By MATT HOPF
Herald-Whig Staff Writer
Ameren Illinois has recognized the city of Quincy for investments that businesses in town have made to save on energy costs.
Ameren Illinois' Most Progressive City Award is presented to one community in each of the utility company's six districts through its Act-OnEnergy program.
ActOnEnergy provides Ameren Illinois business customers, including private schools and nonprofits, with cash incentives to pursue energy-efficiency projects. Acceptable projects include lighting upgrades, heating and cooling work, steam trap systems, improved vehicle fuel efficiency, and installation of specialty equipment.
The program is funded through a small charge on utility bills mandated by state law.
Between June 1, 2012, and May 2013, 93 Quincy businesses completed 168 ActOnEnery projects and received $155,100 in incentive payments. The businesses are saving more than 3.2 million kilowatt-hours of electricity and 1,974 therms of natural gas every year. That's the equivalent of the energy used by 450 cars in a year. The projects have produced $230,000 in annual utility savings.
Keith Martin, director of energy efficiency for Ameren Illinois, lauded the businesses that moved forward with energy-efficiency improvements and the contractors who completed the work at a brief ceremony Wednesday at the Oakley-Lindsay Center.
"We couldn't accomplish this work without some of the local contractors and urban allies that help assist these lighting projects and heating and cooling programs," Martin said.
Mayor Kyle Moore said the utility savings is important for the economy.
"These businesses can reinvest back in their business, they can spend with other contractors, they can hire people," he said. "So really the $230,000 repeats itself in our economy twofold."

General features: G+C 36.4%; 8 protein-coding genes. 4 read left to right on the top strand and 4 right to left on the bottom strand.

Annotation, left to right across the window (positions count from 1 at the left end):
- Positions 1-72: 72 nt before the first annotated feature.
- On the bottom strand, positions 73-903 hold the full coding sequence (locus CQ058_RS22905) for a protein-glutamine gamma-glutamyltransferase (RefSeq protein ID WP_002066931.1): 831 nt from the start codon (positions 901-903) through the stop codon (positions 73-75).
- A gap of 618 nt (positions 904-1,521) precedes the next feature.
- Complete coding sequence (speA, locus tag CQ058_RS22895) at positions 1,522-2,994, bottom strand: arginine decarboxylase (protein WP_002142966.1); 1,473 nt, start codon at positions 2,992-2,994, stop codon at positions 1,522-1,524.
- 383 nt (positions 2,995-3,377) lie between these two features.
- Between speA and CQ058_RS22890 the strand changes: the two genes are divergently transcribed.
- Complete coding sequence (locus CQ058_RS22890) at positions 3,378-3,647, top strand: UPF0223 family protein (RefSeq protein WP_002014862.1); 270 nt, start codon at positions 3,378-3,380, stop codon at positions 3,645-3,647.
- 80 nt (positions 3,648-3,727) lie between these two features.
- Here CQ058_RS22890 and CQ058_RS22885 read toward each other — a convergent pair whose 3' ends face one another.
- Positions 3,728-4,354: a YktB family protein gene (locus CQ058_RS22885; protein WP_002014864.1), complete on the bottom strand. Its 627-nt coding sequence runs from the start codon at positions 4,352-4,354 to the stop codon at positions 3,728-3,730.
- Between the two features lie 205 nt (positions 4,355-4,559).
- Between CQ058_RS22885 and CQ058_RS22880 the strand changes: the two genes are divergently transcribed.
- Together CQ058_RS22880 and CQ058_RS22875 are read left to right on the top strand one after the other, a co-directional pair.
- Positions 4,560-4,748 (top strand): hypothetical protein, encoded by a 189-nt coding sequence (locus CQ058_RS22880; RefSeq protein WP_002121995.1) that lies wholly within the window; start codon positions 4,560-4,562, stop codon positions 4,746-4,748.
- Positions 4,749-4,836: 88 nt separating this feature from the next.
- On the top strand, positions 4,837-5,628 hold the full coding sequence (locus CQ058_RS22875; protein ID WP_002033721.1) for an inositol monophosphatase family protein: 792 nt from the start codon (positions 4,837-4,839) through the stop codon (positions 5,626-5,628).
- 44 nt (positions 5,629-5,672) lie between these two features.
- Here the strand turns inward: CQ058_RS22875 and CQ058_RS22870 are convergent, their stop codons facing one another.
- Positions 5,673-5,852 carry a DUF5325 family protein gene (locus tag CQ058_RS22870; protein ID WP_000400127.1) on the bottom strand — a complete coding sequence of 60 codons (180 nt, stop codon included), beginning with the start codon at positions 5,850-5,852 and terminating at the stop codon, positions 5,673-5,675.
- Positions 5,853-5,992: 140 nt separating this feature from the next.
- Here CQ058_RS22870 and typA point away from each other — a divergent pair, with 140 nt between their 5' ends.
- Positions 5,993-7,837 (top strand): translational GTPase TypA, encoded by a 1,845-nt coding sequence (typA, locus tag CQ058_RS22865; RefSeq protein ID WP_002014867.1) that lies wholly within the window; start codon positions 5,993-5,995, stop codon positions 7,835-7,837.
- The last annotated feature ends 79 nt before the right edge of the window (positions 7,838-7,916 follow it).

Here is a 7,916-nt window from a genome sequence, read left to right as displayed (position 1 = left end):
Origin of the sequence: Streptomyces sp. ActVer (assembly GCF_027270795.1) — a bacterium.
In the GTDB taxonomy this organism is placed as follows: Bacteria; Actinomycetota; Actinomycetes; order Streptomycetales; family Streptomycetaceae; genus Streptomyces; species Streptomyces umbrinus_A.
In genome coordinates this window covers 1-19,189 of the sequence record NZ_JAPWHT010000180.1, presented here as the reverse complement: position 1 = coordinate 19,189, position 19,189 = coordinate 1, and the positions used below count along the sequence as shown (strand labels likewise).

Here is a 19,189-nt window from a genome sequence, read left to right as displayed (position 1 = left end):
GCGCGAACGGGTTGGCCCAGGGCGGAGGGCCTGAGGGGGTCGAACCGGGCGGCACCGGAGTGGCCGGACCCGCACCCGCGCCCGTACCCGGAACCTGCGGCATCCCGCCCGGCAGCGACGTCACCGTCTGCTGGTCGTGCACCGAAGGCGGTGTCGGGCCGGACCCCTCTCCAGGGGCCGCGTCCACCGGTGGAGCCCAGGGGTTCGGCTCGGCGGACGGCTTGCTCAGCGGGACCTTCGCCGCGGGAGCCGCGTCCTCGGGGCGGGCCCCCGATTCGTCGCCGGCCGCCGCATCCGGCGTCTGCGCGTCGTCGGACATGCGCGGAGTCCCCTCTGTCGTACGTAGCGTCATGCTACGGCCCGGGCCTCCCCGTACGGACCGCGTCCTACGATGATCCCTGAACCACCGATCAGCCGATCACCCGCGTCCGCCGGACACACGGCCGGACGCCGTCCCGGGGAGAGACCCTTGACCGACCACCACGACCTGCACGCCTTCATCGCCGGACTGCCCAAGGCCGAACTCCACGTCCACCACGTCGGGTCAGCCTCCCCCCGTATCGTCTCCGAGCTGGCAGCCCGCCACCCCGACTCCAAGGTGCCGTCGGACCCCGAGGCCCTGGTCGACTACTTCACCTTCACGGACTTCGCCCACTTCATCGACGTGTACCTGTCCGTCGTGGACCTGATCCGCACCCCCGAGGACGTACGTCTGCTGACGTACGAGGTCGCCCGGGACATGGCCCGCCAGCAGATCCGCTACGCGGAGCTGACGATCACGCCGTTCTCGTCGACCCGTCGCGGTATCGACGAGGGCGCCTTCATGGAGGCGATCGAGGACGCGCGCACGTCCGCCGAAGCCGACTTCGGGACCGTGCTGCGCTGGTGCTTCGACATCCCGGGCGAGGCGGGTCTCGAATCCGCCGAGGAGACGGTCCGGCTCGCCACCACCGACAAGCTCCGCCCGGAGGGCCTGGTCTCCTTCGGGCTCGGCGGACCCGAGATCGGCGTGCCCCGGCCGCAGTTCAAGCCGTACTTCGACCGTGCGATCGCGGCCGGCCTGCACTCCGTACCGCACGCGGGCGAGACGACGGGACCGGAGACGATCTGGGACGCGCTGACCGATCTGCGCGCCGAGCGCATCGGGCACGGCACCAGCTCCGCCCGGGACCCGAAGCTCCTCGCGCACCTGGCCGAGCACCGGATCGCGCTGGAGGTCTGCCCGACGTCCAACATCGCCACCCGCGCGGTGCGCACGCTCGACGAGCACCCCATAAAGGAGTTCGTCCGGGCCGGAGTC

The new lighting in the exhibition halls at the OLC served as an example of projects that save on energy. The Quincy Civic Center Authority approved replacement of 52 1,000-watt metal halide lights with more efficient LEDs.
OLC Executive Director Rob Ebbing said the $74,000 project should result in a 60 percent savings on energy used by the lights. The OLC was awarded a $32,000 grant from the Illinois Department of Commerce and Economic Opportunity and a $24,000 grant from the Illinois Clean Community Foundation to help fund the lighting project. The rest was paid through the authority's bond budget.
"Money is out there, along with Ameren funds and other organizations around the state, to help provide savings in the utilities and cleaner output for everyone to enjoy," Ebbing said.
The new OLC lights, which were installed this month, can be controlled remotely through a computer, smartphone or tablet and don't require 15 minutes to warm up like the old lights did. A lift had to be used to turn individual lights in the old system on or off.
"We will now be able to control the lights individually, in groups from an iPad," Ebbing said, which will save on staff time.
In addition, the bulbs for the old light fixtures had to be replaced every few months, while the LED bulbs are expected to last years.